A walk through the forest is a good way to become
aquainted with the variety of terpenes emitted by plants.
The most fragrant of these are the monoterpenes, which
lend a distinctive smell to trees (e.g. α- and β-pinene from
pines), mints (e.g. menthol from peppermint), fruits (e.g.
limonene from citrus) and flowers (e.g. geraniol from
roses). In addition to adding fragrance, phytogenic
hydrocarbons play an important role in atmospheric
chemistry. This was recognized as early as 1960 by Fritz
Went who noted that blue hazes often formed above
forested areas (Went, 1960). This idea was picked up by
US President Ronald Reagan who accused trees of
polluting the atmosphere, although in truth phytogenic
hydrocarbons only contribute to pollution in air that is
already contaminated by industry or automobile exhaust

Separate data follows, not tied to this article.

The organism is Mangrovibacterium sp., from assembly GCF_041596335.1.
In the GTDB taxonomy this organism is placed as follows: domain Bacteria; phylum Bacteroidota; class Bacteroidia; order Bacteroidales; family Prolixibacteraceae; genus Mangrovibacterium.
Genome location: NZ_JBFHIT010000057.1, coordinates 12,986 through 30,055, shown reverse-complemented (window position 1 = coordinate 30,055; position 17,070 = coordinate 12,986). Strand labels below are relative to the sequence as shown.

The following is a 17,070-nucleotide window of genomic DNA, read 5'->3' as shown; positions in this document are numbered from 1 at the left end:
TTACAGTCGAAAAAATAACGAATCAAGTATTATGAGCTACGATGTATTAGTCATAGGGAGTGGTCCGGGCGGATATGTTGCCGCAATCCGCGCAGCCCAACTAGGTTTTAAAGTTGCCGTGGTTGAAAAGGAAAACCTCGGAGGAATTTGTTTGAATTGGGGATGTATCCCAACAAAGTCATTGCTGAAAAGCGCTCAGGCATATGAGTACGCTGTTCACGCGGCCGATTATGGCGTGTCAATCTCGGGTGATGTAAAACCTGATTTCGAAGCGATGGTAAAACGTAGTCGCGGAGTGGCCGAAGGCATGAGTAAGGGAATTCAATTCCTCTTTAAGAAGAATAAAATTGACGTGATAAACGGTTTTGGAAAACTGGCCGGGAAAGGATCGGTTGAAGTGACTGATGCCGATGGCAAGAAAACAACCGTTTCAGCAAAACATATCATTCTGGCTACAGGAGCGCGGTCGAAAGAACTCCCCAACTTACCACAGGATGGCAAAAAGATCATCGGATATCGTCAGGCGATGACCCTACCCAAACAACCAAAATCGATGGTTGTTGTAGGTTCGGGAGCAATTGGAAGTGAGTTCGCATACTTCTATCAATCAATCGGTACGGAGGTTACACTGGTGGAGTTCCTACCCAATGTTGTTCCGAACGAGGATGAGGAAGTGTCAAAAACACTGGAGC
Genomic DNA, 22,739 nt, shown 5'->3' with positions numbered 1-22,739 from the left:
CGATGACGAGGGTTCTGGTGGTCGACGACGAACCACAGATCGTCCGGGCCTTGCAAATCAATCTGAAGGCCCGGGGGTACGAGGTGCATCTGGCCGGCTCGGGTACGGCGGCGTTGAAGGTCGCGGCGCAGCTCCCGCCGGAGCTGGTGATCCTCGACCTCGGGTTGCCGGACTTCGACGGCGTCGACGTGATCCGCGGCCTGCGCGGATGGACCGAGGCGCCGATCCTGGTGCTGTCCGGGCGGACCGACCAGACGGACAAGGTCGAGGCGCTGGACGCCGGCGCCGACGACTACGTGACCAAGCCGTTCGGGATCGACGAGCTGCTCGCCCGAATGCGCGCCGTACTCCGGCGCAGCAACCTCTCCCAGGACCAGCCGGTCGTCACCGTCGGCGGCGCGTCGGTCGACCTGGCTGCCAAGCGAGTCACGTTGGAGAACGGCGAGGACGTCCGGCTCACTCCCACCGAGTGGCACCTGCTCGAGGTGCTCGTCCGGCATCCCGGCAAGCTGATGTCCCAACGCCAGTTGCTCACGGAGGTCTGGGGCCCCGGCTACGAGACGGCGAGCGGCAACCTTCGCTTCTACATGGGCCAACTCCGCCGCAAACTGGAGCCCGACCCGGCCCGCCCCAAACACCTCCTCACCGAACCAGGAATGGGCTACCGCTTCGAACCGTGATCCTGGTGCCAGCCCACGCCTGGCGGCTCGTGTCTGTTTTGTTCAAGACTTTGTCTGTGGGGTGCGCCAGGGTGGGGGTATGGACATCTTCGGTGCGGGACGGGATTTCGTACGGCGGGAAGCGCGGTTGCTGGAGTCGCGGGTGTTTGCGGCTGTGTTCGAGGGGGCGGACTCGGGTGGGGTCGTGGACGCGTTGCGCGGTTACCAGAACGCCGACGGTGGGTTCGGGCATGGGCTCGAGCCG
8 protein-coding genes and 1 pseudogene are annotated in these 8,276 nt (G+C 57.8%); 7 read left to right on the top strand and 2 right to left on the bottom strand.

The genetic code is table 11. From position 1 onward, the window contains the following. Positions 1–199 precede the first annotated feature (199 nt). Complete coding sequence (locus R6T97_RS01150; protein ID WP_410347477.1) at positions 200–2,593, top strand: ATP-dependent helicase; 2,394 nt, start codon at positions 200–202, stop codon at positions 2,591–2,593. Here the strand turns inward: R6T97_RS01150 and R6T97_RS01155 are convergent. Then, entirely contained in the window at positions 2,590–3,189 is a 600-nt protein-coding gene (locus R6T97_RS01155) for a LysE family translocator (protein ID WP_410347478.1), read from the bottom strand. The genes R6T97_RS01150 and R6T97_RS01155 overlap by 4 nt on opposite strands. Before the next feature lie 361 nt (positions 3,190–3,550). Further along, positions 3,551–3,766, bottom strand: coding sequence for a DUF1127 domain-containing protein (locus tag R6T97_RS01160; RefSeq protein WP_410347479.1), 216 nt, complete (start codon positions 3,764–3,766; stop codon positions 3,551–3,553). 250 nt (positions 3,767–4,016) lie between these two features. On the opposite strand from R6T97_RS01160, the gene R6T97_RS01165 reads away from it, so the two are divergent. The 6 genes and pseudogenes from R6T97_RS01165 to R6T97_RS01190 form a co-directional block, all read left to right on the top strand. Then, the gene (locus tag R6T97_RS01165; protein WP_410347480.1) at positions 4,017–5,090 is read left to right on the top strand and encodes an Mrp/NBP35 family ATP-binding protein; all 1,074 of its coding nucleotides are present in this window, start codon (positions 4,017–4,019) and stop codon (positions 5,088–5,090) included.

(Feshenfeld et al., 1992).
Terpenes serve a variety of functions in plants including
deterring herbivores and attracting pollinators. Until
recently, the function of terpene emission from some
groups of plants, which do not store the terpenes in their
tissues, has been a mystery. Following the discovery that
isoprene, a hemiterpene, increases the thermotolerance of
photosynthesis in some species (Sharkey & Singsaas, 1995;
Singsaas et al., 1997), Loreto et al. (1998) discovered that
thermotolerance of the monoterpene-emitting oak, Quercus ilex,
increases when leaves are fumigated with monoterpenes.
Now, a report by Delfine et al. in this issue (pp.
27–36) provides further support for the hypothesis that
terpenes play a role in thermotolerance of leaves and
suggests, intriguingly, that the mechanism by which this
occurs is not limited to plants that make these compounds.